The issue in this case is whether Smith, who alleges she signed under duress inaccurate tax returns filed jointly with her husband, may submit to the Secretary proof of self-employment income in the form of amended tax returns filed after the deadlines promulgated by Congress and the Secretary. If the Secretary accepts such untimely-submitted amended tax returns as proof of Smith's income, she would have the opportunity to meet the insured status requirements under the Act and, if successful, could then receive disability insurance benefits upon a showing that she was "disabled," as that term is defined in the Act.

 Facts

 A. Background and Hearing Testimony of Smith

 Smith is a forty-nine year old mother of three children. Moving Brief at 2. In 1971, at the age of twenty-five, she became a registered nurse and married. Id.; Tr. at 31. After the birth of her three children Smith stopped working to raise her children. Moving Brief at 2.

 Smith stated that two or three years into her marriage it became apparent to her that her "husband had a drinking problem." Tr. at 31. Her husband began to behave in an emotionally abusive manner. This emotional abuse included "verbal abuses, ... put downs and ... humiliations and degrading remarks and everything." Id. She stated her husband first became physically violent in 1974, about three or four years after they were married. Id. at 31-32. Smith stated that, on one occasion, she and her husband were in their car when Mr. Smith began "hollering" at her. Smith testified that he then struck her leg hard enough to leave a three-inch by four-inch bruise, which made walking difficult. Smith stated that her husband then "put his fingers through [her] hair on [the] left side of [her] head and then banged [her] head into the car window on the passenger side." Id. at 32.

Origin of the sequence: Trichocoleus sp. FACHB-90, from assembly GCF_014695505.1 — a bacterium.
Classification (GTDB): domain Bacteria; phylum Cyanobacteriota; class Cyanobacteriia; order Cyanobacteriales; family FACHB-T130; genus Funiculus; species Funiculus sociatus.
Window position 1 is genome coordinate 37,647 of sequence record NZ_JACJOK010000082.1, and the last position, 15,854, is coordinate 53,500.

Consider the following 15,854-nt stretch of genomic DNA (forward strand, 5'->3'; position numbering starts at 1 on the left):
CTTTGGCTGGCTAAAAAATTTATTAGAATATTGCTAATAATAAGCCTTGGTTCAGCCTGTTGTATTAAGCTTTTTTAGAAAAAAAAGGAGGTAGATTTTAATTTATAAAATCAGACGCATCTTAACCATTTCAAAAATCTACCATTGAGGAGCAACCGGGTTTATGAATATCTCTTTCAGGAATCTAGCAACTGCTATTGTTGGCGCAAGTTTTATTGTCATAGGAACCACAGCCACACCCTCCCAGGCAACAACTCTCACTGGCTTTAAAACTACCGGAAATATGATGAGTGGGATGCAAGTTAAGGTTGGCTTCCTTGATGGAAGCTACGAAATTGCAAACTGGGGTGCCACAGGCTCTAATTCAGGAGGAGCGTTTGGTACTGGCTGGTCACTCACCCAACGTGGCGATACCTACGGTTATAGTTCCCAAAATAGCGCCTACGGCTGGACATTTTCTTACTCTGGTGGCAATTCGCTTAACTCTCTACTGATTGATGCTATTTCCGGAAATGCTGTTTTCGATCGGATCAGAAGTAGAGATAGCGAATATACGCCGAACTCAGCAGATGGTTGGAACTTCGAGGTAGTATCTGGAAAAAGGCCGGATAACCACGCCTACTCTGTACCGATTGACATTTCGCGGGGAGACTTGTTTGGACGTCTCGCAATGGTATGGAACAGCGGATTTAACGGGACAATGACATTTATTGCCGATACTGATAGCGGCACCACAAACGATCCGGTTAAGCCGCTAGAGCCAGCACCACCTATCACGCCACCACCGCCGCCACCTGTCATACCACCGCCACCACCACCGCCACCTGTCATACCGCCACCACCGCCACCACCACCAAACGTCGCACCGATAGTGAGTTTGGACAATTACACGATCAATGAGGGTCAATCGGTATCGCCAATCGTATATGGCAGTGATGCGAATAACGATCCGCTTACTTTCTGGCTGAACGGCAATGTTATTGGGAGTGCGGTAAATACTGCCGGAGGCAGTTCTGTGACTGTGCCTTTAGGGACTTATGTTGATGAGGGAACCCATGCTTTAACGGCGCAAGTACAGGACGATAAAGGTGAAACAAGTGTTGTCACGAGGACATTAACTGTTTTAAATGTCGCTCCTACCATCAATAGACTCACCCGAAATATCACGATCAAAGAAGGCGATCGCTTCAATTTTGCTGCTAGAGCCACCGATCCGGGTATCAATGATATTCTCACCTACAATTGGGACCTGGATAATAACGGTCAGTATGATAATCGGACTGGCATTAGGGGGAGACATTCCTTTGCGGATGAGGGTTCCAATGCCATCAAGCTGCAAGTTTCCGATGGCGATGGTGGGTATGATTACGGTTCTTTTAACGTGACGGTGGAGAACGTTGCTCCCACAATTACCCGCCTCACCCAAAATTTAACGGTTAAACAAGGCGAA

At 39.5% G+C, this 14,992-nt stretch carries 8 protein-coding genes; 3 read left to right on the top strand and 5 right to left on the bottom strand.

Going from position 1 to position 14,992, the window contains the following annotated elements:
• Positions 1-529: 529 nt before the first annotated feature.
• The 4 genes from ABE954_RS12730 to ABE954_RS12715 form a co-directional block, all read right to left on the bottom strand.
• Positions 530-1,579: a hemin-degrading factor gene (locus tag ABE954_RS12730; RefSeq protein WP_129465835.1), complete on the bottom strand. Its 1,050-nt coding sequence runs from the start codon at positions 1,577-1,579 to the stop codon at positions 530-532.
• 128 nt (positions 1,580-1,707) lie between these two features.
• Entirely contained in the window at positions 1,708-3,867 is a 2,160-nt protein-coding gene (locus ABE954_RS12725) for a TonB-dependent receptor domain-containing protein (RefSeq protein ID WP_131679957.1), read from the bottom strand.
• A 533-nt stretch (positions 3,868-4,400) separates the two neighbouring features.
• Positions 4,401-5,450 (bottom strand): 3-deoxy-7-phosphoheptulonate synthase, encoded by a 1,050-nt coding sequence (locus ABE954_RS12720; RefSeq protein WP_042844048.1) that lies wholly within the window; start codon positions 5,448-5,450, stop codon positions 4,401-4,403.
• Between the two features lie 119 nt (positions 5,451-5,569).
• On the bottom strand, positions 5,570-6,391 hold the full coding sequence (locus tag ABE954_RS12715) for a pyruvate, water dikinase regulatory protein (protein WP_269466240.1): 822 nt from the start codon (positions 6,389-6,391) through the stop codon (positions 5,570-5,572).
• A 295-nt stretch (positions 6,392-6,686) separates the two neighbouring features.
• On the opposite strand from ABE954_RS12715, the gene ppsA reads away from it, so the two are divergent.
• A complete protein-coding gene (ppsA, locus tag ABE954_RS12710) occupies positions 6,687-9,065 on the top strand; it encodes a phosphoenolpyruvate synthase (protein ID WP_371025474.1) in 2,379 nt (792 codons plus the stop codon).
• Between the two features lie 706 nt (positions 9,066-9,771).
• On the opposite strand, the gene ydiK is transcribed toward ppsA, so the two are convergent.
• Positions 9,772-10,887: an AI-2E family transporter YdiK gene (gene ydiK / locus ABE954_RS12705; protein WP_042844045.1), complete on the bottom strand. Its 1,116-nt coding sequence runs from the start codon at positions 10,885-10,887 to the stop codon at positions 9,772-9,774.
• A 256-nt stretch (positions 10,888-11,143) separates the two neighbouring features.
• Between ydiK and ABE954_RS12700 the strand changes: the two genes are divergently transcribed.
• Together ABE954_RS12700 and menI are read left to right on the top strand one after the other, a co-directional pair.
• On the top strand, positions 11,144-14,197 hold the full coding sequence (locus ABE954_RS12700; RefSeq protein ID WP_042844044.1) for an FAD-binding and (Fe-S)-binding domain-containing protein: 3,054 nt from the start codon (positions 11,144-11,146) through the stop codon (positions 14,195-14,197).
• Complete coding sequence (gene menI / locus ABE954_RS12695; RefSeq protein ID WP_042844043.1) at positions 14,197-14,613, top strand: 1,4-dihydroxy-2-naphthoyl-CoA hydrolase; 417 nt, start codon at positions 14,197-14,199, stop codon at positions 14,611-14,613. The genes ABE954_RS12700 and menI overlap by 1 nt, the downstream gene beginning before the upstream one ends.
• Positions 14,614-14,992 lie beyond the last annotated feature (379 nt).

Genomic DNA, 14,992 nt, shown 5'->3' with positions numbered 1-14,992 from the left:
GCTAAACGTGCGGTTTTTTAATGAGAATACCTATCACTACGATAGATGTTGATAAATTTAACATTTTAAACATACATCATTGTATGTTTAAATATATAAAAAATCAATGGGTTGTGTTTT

Smith stated such physical abuse was only the first of many violent attacks upon her. She stated that her husband has also punched her in the nose, which caused her to lose consciousness, and he has also repeatedly pushed and slapped her and thrown objects at her. Tr. at 41.

 Smith stated: "I am in fear of my life because I am -- when I am in bed, I can't get up and run out to be safe. I told the kids that if they ever see Daddy come upstairs with a shotgun or something, I said, get yourselves out of the house. Go to the neighbors and call the police." Tr. at 48.

 Smith also stated that her husband physically and emotionally abused their children. Tr. at 32. Smith stated:

 
My oldest son, Frank, Frank, he would always ask "When is Daddy coming home? When's Daddy coming home?" And I thought, and I thought he missed his father. But now that he's grown now, he's almost 22. He says "Yeah, I used to ask that because I was so scared when Daddy was coming home...." He said "I'd be climbing up the ladder [of his bunk bed] trying to get away and he'd be, you know, punching me, hitting me.

 Smith stated that she returned to nursing in 1981. She continued working as a self-employed nurse until late 1983, when the onset of multiple sclerosis began to cause her difficulty working. Tr. at 32-33. Smith worked intermittently from late 1983 until May 1986, ...


Buy This Entire Record For $7.95

Download the entire decision to receive the complete text, official citation,
docket number, dissents and concurrences, and footnotes for this case.

Learn more about what you receive with purchase of this case.